Friday, 31 July 2020

BBC World Service today


The start to the BBC World Service's Newsday programme a few minutes ago:
Coming up today we'll tackle stigmatisation in India, sexism in Croatia and climate change in [somewhere that I couldn't catch, which turned out to be a Norwegian island in the Arctic].

The BBC woman interviewing the Croatian woman about sexual abuse began a question

Given there is a strong patriarchal society - I think it's the third time I'm saying that...

Then back to the anchor who starts a new item with
The threat from climate change and a warming planet is a clear challenge.
Actually some people disagree, BBC.

The newsreader then tells listeners that President Trump had talked about fraud in postal voting 'without any evidence'.

I can think of evidence.

Then an item about human rights abuses inflicted on African refugees making their way to Denmark. An academic specialising in refugees is asked how they can be prevented but he has nothing to suggest. I asked myself whether Europe not taking in any more refugees might do the trick.

The sports news talked about tennis players wearing Black Lives Manners slogans on their t-shirts and kneeling.

Left-wingers are only criticised when it comes to left-wing tyrannies like Zimbabwe's, but the BBC does not mention Zimbabwe's regime is socialist.

I don't have time or patience to listen to the whole programme. The BBC World Service is paid for by the British Foreign Office.

On Karl Marx's tomb are inscribed the words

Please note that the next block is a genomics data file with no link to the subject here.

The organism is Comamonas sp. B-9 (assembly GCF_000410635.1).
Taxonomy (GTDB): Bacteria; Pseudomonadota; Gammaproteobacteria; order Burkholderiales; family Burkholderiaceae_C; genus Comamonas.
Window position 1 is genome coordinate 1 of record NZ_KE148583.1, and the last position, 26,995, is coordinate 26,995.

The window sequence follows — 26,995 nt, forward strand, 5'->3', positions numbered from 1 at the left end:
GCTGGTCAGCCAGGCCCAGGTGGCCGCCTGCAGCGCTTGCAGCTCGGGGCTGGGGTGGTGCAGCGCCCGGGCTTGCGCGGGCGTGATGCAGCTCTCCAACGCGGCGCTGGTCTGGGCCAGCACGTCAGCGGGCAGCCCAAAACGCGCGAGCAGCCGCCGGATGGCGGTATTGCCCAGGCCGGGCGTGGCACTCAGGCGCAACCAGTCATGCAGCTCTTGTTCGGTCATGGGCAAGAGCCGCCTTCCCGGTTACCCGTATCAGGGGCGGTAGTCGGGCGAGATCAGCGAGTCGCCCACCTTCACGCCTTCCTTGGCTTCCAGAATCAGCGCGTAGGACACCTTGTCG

The philosophers have only interpreted the world, in various ways. The point, however, is to change it.

This is the philosophy of the BBC World Service too.

Sunday, 26 July 2020

Empty Venice is a dream

Janet Daley in the Sunday Telegraph says today:
"London, once the most vibrant cultural and social metropolis on earth (believe me, I have lived in great cities on two continents) looks as if it has been hit by a neutron bomb. It became, virtually overnight, a de-populated museum of weirdly preserved, unoccupied buildings like a set in some dystopian cinema epic."
She wonders why no-one seems to want to return to city life, preferring to work far from city centres.
"Where is the understanding that a great cosmopolitan conurbation - which attracts and throws together people of different ethnicities and backgrounds, varying trades and occupations, disparate classes and attitudes - is essential to the progress of civilised life? Indeed, since the Renaissance, the growth of the great cities of Europe has been central to the development of civilisation itself."

Empty London sounds irresistible and yet I know people who are too frightened to walk from Kensington Gardens to the National Gallery or take the tube in from South London.


Your intrepid hero, on the other hand, at very short notice went to an eerily empty Optopeni airport in Bucharest, took a plane that was mostly empty to Munich, sat in an empty first class train carriage (EUR 80) in a train to Innsbruck and then took the train on to Venice and Florence. 


The direct train from Innsbruck to Venice is suspended because of the pandemic and I decided to spend two nights in Verona instead of just changing trains there. I was in a first class carriage in the train from Innsbruck to Verona (EUR 29, a snip) and I shared the carriage with one other person.


In fair Verona where we lay our scene, to quote the second line of Romeo and Juliet, I was ravished by the emptiness. Few people and almost all Veronese. 

Take a cheap plane to Venice, gentle reader, next weekend, provided you are not Romanian. Romanians have to quarantine for fourteen days.







Verona needs two full days. In some ways I like it more than Venice but I would not like it with tourists. I did not bother to see Juliet's supposed balcony. I did eat an excellent risotto cooked in red wine in an empty tourist restaurant called Liston da Barca for three successive meals. 



All churches were closed when I arrived but many opened the next day.